Document Detail


Evidence for self-organized sentence processing: digging-in effects.
MedLine Citation:
PMID:  14979816     Owner:  NLM     Status:  MEDLINE    
Abstract/OtherAbstract:
Dynamical, self-organizing models of sentence processing predict "digging-in" effects: The more committed the parser becomes to a wrong syntactic choice, the harder it is to reanalyze. Experiment 1 replicates previous grammaticality judgment studies (F. Ferreira & J. M. Henderson, 1991b, 1993), revealing a deleterious effect of lengthening the ambiguous region of a garden-path sentence. The authors interpret this result as a digging-in effect. Experiment 2 finds a corresponding effect on reading times. Experiment 3 finds that making 2 wrong attachments is worse than making 1. Non-self-organizing models require multiple stipulations to predict both kinds of effects. The authors show that, under an appropriately formulated self-organizing account, both results stem from self-reinforcement of node and link activations, a feature that is needed independently. An implemented model is given.
Authors:
Whitney Tabor; Sean Hutchins
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Publication Detail:
Type:  Journal Article; Research Support, Non-U.S. Gov't; Research Support, U.S. Gov't, P.H.S.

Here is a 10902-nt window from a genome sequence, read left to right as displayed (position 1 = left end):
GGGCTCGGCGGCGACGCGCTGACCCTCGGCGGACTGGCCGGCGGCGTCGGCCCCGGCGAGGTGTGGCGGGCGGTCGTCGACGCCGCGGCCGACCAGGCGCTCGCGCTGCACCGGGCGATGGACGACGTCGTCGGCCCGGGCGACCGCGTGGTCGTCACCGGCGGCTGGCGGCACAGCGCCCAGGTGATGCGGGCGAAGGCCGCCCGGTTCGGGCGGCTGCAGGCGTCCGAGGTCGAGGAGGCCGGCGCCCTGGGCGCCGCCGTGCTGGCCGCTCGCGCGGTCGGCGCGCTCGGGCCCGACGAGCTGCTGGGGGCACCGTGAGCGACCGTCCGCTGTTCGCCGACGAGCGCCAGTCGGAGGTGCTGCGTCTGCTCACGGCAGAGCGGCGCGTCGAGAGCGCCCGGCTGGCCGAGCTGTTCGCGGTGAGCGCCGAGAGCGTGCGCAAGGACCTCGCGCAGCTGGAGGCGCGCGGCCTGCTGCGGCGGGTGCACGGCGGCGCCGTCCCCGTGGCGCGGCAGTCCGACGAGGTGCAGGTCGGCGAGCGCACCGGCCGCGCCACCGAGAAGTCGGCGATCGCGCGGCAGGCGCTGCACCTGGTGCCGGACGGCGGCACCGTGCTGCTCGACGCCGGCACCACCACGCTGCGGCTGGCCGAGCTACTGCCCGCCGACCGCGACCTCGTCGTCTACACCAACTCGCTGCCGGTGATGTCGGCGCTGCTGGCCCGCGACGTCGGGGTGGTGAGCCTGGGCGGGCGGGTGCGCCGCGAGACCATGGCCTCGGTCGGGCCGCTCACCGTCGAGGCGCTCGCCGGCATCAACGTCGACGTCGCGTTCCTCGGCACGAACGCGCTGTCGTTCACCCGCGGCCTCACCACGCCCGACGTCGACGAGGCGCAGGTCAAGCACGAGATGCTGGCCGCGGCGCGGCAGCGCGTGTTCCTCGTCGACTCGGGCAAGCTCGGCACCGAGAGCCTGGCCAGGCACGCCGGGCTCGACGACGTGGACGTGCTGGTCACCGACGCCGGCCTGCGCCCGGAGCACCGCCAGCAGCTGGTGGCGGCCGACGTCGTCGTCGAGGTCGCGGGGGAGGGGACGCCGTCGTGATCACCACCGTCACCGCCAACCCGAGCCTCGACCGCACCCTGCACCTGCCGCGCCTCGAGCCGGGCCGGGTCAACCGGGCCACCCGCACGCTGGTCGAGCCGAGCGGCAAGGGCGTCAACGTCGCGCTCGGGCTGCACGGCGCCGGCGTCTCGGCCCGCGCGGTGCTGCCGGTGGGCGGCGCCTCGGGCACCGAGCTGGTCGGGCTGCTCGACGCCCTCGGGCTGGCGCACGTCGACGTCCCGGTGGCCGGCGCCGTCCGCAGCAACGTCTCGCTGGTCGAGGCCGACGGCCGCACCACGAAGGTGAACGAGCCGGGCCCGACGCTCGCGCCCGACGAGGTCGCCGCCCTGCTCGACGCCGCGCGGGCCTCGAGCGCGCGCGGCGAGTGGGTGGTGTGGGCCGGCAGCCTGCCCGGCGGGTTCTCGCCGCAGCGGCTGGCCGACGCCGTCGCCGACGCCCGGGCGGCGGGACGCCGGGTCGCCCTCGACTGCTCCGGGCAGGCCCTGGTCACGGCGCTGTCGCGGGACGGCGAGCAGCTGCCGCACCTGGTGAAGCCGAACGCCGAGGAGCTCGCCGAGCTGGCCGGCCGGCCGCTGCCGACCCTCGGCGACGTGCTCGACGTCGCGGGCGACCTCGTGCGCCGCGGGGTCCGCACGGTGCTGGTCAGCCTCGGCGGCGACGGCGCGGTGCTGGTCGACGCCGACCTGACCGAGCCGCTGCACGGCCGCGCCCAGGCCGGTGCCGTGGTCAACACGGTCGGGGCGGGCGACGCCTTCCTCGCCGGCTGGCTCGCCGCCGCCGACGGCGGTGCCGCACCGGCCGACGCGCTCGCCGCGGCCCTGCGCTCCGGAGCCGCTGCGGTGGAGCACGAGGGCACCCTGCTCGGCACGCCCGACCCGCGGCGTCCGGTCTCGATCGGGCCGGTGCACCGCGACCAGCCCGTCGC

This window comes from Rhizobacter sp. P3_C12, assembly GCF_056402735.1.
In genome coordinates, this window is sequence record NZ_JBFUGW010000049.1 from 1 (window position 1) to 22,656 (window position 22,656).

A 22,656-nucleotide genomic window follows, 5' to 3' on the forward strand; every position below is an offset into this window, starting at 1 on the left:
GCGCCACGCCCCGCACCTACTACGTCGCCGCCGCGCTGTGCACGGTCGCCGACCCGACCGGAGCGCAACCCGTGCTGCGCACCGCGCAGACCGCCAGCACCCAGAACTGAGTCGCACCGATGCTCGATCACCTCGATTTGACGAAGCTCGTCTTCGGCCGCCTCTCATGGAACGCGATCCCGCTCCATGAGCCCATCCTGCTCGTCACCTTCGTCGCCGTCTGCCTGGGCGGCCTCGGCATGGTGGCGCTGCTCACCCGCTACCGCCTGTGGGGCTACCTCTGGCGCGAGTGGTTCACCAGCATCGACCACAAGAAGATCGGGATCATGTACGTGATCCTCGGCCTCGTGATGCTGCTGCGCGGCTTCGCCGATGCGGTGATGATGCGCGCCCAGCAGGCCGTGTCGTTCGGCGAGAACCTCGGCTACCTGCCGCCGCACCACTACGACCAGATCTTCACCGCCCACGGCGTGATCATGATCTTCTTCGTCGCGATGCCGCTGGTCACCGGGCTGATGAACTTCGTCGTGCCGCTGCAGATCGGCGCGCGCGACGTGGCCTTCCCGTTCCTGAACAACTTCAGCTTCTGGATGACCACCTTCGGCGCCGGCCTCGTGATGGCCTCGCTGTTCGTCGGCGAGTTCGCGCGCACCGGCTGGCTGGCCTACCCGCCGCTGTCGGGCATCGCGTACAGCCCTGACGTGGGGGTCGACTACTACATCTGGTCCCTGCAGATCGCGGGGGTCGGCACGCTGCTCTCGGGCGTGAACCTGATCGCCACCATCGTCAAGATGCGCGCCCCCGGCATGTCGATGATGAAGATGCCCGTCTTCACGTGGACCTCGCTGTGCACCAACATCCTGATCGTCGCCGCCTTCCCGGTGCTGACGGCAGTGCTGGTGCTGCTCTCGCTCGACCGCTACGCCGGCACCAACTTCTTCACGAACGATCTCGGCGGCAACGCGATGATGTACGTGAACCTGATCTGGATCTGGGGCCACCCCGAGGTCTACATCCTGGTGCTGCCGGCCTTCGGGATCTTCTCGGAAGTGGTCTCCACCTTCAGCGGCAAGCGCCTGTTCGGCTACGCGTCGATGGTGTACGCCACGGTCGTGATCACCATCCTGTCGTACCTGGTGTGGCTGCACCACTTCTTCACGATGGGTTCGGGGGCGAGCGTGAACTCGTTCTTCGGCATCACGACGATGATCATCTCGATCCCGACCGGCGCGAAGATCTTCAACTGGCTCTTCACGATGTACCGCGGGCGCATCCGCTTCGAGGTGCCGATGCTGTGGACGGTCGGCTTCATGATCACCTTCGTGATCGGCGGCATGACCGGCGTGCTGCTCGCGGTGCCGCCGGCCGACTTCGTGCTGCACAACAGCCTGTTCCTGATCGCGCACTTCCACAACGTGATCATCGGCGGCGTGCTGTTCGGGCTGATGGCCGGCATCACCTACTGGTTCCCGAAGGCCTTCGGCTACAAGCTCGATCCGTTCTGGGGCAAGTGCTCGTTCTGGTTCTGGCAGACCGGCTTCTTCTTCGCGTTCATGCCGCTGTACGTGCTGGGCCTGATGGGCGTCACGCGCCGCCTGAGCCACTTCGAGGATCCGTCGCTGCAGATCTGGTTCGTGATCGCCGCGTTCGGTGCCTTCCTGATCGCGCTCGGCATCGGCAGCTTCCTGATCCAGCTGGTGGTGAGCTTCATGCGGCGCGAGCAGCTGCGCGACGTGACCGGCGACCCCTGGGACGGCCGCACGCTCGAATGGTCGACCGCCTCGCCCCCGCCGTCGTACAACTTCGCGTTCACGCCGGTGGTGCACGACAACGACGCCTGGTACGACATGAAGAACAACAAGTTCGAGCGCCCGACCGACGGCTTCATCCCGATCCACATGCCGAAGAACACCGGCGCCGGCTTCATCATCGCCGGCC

Journal Detail:
Title:  Journal of experimental psychology. Learning, memory, and cognition     Volume:  30     ISSN:  0278-7393     ISO Abbreviation:  J Exp Psychol Learn Mem Cogn     Publication Date:  2004 Mar 
Date Detail:
Created Date:  2004-02-24     Completed Date:  2004-06-25     Revised Date:  2007-11-14    
Medline Journal Info:
Nlm Unique ID:  8207540     Medline TA:  J Exp Psychol Learn Mem Cogn     Country:  United States    
Other Details:
Languages:  eng     Pagination:  431-50     Citation Subset:  IM    
Affiliation:
Department of Psychology, University of Connecticut, Storrs, CT 06269, USA. tabor@uconnvm.uconn.edu
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MeSH Terms
Descriptor/Qualifier:
Comprehension*
Humans
Psycholinguistics
Reaction Time
Reading*
Semantics*
Grant Support
ID/Acronym/Agency:
HD 40353/HD/NICHD NIH HHS

From MEDLINE®/PubMed®, a database of the U.S. National Library of Medicine


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